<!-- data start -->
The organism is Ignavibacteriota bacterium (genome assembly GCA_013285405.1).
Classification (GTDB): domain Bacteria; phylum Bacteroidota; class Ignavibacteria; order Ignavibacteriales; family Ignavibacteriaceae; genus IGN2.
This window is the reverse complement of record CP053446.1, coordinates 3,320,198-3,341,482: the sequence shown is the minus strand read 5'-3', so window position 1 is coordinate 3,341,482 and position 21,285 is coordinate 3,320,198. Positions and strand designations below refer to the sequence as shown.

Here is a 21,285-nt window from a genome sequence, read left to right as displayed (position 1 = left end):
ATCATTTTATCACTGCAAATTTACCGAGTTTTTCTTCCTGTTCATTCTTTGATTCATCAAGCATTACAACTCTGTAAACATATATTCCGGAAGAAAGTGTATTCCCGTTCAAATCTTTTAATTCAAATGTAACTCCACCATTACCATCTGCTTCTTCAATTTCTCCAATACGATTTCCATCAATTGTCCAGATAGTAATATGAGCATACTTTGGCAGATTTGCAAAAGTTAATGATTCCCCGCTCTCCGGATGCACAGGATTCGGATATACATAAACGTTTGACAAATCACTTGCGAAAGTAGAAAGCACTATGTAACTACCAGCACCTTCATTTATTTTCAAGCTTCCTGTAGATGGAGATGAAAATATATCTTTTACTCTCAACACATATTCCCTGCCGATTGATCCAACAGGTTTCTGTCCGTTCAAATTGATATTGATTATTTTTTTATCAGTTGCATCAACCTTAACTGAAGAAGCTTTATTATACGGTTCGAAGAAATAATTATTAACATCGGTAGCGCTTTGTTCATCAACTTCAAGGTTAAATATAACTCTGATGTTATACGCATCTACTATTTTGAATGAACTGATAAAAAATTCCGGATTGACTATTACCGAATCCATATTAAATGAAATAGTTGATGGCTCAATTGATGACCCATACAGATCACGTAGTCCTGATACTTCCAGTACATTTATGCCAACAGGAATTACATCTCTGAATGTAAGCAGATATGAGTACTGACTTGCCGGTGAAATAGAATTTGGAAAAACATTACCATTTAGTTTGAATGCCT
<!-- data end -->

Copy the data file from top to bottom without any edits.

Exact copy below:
The organism is Ignavibacteriota bacterium (genome assembly GCA_013285405.1).
Classification (GTDB): domain Bacteria; phylum Bacteroidota; class Ignavibacteria; order Ignavibacteriales; family Ignavibacteriaceae; genus IGN2.
This window is the reverse complement of record CP053446.1, coordinates 3,320,198-3,341,482: the sequence shown is the minus strand read 5'-3', so window position 1 is coordinate 3,341,482 and position 21,285 is coordinate 3,320,198. Positions and strand designations below refer to the sequence as shown.

Here is a 21,285-nt window from a genome sequence, read left to right as displayed (position 1 = left end):
ATCATTTTATCACTGCAAATTTACCGAGTTTTTCTTCCTGTTCATTCTTTGATTCATCAAGCATTACAACTCTGTAAACATATATTCCGGAAGAAAGTGTATTCCCGTTCAAATCTTTTAATTCAAATGTAACTCCACCATTACCATCTGCTTCTTCAATTTCTCCAATACGATTTCCATCAATTGTCCAGATAGTAATATGAGCATACTTTGGCAGATTTGCAAAAGTTAATGATTCCCCGCTCTCCGGATGCACAGGATTCGGATATACATAAACGTTTGACAAATCACTTGCGAAAGTAGAAAGCACTATGTAACTACCAGCACCTTCATTTATTTTCAAGCTTCCTGTAGATGGAGATGAAAATATATCTTTTACTCTCAACACATATTCCCTGCCGATTGATCCAACAGGTTTCTGTCCGTTCAAATTGATATTGATTATTTTTTTATCAGTTGCATCAACCTTAACTGAAGAAGCTTTATTATACGGTTCGAAGAAATAATTATTAACATCGGTAGCGCTTTGTTCATCAACTTCAAGGTTAAATATAACTCTGATGTTATACGCATCTACTATTTTGAATGAACTGATAAAAAATTCCGGATTGACTATTACCGAATCCATATTAAATGAAATAGTTGATGGCTCAATTGATGACCCATACAGATCACGTAGTCCTGATACTTCCAGTACATTTATGCCAACAGGAATTACATCTCTGAATGTAAGCAGATATGAGTACTGACTTGCCGGTGAAATAGAATTTGGAAAAACATTACCATTTAGTTTGAATGCCT